The majority of deer restocked in Alabama were from sources within the state and assumed to have been O. v. virginianus. Deer from several other states, including Arkansas, Georgia, Michigan, North Carolina, Ohio, Texas, and Wisconsin, were used to a much lesser degree in restocking several areas around Alabama. Those restockings included deer from as many as six different subspecies of whitetails, including O. v. borealis, O. v. macrourus, O. v. osceola, O. v. seminolus, O. v. texanus, and O. v. virginianus. Due to the variety of stocking sources, many locations in Alabama may contain deer with a combination of ancestries that cannot be placed in a single subspecies. As a whole, it is assumed the majority of deer in Alabama are of the Virginia subspecies since 56 of the state’s 67 counties were stocked using this subspecies.
White-tailed deer are highly adaptable to various habitat types, as well as sudden changes in habitat composition. They can survive in areas of mature timber, as well as areas with extensive open areas. For this reason, they are found in virtually all habitat types in Alabama. Deer are creatures of edge and do best in areas with a diversity of habitat types. No single homogenous habitat type is ideal for deer, whether mature hardwoods or pine plantations. Simply put, deer need food, water, and cover in a suitable arrangement. Good deer habitat consists of a variety of components. Life and nutritional requirements of deer vary throughout the year, so good deer habitat has sufficient quantity and quality of each component available throughout the year.
On average, deer eat four to six pounds of forage daily for each 100 pounds of body weight. An average-sized deer consumes more than a ton of forage per year. Deer are ruminants (cud-chewers), and like cattle, have a compound, four-chambered stomach. By nature, deer are very selective feeders. They are browsers, not grazers. Their mouths are long and pointed for picking out specific food items, as opposed to being wide and shovel-like for consuming sheer quantities of forage. A deer’s diet is as varied as the habitats they utilize. Deer feed on the leaves, twigs, fruit, and shoots of a variety of trees, shrubs, and vines. Deer also feed on many weeds, grasses, agricultural plantings, and several species of fungi. Hard mast (acorns, etc.) is highly preferred when available. Unlike cattle, deer do not feed exclusively on a limited variety of forages. Deer are very specialized feeders and may only eat significant quantities of a small percentage of the total plant species occurring in their habitat. Certainly, when deer are nutritionally stressed by overpopulation, they will eat larger quantities of a wider variety of second and third choice foods.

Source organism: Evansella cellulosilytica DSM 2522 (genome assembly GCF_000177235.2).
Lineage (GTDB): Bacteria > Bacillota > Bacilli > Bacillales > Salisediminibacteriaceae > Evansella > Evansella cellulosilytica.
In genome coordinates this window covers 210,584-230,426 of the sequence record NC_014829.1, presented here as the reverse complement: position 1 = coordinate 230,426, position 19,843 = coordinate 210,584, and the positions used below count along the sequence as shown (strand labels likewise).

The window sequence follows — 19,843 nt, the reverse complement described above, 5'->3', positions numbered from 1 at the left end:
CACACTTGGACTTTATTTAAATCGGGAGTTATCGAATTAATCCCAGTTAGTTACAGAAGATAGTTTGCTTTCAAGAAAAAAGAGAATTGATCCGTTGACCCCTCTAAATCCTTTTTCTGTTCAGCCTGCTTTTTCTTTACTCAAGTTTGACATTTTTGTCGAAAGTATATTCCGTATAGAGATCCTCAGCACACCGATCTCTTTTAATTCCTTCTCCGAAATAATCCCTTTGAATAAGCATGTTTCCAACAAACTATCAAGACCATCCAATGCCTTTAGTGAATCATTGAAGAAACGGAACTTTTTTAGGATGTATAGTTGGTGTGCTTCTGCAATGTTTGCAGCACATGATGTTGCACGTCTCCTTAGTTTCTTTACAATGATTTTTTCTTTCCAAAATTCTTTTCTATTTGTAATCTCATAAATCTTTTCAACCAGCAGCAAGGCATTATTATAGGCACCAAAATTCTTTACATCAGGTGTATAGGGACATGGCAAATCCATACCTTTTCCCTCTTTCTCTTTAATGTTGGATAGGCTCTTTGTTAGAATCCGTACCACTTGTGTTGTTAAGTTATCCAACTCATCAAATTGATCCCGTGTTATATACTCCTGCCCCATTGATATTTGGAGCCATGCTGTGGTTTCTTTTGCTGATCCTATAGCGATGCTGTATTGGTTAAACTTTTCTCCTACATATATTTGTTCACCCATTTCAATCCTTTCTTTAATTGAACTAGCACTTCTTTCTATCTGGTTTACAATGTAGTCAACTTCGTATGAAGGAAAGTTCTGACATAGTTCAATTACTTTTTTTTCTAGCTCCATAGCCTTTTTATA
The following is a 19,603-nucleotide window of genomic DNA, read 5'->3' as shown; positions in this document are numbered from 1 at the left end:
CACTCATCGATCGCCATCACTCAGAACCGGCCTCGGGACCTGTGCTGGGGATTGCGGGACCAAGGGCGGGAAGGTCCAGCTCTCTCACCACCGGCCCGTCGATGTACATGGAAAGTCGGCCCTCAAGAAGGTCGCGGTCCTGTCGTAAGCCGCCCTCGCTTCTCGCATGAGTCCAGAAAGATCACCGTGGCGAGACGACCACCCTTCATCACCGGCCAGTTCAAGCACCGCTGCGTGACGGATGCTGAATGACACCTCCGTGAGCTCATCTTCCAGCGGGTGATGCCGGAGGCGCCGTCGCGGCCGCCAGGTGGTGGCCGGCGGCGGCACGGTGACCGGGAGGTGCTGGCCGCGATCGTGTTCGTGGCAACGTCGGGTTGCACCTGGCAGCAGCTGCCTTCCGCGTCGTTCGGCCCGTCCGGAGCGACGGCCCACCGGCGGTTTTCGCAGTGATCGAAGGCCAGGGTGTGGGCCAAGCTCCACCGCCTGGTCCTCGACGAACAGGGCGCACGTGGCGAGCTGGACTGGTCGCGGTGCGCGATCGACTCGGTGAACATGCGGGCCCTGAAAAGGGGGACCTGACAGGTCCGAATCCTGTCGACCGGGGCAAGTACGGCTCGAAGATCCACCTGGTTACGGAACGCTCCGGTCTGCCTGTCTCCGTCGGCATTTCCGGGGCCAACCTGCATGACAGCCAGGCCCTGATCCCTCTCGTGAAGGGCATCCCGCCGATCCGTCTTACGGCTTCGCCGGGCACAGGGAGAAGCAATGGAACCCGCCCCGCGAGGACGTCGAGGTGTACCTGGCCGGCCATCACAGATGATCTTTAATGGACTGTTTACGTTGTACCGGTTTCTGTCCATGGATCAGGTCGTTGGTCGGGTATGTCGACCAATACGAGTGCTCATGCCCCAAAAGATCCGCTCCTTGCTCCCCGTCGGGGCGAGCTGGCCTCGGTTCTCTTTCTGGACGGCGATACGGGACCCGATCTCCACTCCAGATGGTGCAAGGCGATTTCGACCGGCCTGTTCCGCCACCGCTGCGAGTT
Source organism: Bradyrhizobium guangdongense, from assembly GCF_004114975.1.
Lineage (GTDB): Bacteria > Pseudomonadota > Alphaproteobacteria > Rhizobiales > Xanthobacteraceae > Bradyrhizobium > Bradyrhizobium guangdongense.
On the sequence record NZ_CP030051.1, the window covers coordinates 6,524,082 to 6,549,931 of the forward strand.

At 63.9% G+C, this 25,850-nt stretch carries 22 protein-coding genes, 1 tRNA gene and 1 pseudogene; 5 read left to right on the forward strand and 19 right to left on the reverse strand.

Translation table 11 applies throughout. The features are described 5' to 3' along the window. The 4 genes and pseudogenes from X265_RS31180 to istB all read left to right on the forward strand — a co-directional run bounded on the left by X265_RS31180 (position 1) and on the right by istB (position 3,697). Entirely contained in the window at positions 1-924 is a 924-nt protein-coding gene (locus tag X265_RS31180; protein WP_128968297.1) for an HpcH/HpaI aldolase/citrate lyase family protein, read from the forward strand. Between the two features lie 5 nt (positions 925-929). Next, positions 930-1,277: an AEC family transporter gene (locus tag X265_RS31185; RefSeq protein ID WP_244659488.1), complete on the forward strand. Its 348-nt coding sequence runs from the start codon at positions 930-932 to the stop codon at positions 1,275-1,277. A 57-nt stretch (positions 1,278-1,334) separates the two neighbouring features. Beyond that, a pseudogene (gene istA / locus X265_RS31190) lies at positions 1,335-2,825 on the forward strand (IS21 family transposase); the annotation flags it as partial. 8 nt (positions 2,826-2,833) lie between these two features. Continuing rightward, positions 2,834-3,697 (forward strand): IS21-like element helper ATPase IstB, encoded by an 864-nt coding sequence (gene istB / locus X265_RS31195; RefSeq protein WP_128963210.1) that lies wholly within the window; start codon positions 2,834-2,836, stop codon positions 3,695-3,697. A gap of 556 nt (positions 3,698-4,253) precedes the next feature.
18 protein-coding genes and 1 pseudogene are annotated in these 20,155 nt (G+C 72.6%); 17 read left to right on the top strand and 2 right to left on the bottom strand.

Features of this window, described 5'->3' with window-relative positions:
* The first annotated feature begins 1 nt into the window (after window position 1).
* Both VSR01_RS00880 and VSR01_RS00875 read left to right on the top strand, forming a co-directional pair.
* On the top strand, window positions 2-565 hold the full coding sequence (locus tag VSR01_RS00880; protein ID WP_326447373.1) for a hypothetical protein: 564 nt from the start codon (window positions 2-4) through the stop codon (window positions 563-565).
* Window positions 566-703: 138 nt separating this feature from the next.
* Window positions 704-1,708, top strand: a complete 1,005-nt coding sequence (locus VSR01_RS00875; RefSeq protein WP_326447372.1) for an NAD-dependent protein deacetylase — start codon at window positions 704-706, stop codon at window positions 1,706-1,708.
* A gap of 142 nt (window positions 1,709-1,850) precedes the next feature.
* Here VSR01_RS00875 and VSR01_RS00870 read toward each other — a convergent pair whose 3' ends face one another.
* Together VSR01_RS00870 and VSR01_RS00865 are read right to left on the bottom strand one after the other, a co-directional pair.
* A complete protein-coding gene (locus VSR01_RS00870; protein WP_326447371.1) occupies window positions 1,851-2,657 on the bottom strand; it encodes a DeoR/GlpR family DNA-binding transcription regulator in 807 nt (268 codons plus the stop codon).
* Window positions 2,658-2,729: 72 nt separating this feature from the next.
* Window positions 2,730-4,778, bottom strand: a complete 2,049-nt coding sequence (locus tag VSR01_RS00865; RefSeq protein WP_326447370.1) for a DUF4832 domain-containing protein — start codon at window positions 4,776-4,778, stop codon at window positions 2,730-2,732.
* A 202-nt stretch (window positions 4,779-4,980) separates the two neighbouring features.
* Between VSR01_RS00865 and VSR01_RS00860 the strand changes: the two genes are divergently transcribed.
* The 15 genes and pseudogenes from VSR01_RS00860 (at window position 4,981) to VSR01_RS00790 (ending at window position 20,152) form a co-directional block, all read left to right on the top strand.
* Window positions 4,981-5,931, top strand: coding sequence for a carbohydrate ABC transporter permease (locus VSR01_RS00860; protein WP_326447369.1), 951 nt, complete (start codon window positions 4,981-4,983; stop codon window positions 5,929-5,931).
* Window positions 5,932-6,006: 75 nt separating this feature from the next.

LIFE HISTORY AND ECOLOGY:
White-tailed deer social structure outside of the breeding season is centered on two basic social groups: matriarchal and bachelor groups. Matriarchal groups are comprised of a maternal doe, her young of the year, and her female offspring from previous years. Bachelor groups are loose knit groups of adult bucks. The size of bachelor groups varies from two to more than 10 bucks.
Research has documented average conception dates in Alabama occurring around Thanksgiving, mid-December, early January, and even into early February. For most of Alabama, the peak of breeding season, or the rut, occurs around mid- to late January. During the rut, whitetail bucks undergo hormonal changes. Adult bucks become much more aggressive and less tolerant of other bucks. Bachelor groups typically breakdown at this time. Rutting bucks are characterized by large, swollen necks and a strong, musky odor resulting from increased rub-urination behavior. During this time, bucks mark and defend breeding territories by creating numerous rubs and scrapes within their home range. Rubs are both visual and scent signposts made by rubbing the antlers and forehead gland against small trees and saplings. Scrapes are important calling cards of adult bucks. A buck creates these areas of bare earth by pawing beneath an overhanging limb and urinating over his tarsal glands in a behavior called rub-urinating. The urine is infused with scent from the tarsal glands while the buck rubs his face, forehead gland, preorbital gland, and antlers on the overhanging limb. Bucks check their scrapes regularly to detect whether a receptive doe has visited the site and deposited urine as well. If so, the buck will use his sense of smell to trail the doe and attempt to breed her.